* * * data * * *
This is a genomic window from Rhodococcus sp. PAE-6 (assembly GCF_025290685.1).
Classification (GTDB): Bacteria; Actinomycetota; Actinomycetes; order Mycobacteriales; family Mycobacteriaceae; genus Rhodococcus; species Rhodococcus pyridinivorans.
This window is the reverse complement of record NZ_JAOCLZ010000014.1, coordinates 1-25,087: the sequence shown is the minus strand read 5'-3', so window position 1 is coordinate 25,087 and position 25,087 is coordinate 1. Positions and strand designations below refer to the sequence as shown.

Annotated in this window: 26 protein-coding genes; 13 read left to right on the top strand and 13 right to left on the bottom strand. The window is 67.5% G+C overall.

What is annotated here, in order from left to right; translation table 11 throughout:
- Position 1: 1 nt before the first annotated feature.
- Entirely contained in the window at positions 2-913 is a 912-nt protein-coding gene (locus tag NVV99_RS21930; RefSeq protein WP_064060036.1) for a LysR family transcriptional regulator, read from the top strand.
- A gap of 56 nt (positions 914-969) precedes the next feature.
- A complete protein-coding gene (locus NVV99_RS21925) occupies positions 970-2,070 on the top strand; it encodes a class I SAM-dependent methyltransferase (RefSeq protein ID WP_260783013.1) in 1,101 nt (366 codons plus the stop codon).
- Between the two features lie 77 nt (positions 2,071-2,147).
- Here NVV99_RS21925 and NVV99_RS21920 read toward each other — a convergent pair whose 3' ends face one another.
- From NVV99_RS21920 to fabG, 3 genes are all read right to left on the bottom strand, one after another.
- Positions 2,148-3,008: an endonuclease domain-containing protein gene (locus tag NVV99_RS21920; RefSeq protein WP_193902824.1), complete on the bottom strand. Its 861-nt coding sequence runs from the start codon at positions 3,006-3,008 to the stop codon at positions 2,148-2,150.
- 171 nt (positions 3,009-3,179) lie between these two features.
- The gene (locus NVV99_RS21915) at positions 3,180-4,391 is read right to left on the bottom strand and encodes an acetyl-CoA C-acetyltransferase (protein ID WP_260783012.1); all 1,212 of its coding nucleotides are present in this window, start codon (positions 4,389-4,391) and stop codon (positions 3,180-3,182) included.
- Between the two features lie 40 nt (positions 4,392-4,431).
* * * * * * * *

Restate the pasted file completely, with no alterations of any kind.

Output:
This is a genomic window from Rhodococcus sp. PAE-6 (assembly GCF_025290685.1).
Classification (GTDB): Bacteria; Actinomycetota; Actinomycetes; order Mycobacteriales; family Mycobacteriaceae; genus Rhodococcus; species Rhodococcus pyridinivorans.
This window is the reverse complement of record NZ_JAOCLZ010000014.1, coordinates 1-25,087: the sequence shown is the minus strand read 5'-3', so window position 1 is coordinate 25,087 and position 25,087 is coordinate 1. Positions and strand designations below refer to the sequence as shown.

Annotated in this window: 26 protein-coding genes; 13 read left to right on the top strand and 13 right to left on the bottom strand. The window is 67.5% G+C overall.

What is annotated here, in order from left to right; translation table 11 throughout:
- Position 1: 1 nt before the first annotated feature.
- Entirely contained in the window at positions 2-913 is a 912-nt protein-coding gene (locus tag NVV99_RS21930; RefSeq protein WP_064060036.1) for a LysR family transcriptional regulator, read from the top strand.
- A gap of 56 nt (positions 914-969) precedes the next feature.
- A complete protein-coding gene (locus NVV99_RS21925) occupies positions 970-2,070 on the top strand; it encodes a class I SAM-dependent methyltransferase (RefSeq protein ID WP_260783013.1) in 1,101 nt (366 codons plus the stop codon).
- Between the two features lie 77 nt (positions 2,071-2,147).
- Here NVV99_RS21925 and NVV99_RS21920 read toward each other — a convergent pair whose 3' ends face one another.
- From NVV99_RS21920 to fabG, 3 genes are all read right to left on the bottom strand, one after another.
- Positions 2,148-3,008: an endonuclease domain-containing protein gene (locus tag NVV99_RS21920; RefSeq protein WP_193902824.1), complete on the bottom strand. Its 861-nt coding sequence runs from the start codon at positions 3,006-3,008 to the stop codon at positions 2,148-2,150.
- 171 nt (positions 3,009-3,179) lie between these two features.
- The gene (locus NVV99_RS21915) at positions 3,180-4,391 is read right to left on the bottom strand and encodes an acetyl-CoA C-acetyltransferase (protein ID WP_260783012.1); all 1,212 of its coding nucleotides are present in this window, start codon (positions 4,389-4,391) and stop codon (positions 3,180-3,182) included.
- Between the two features lie 40 nt (positions 4,392-4,431).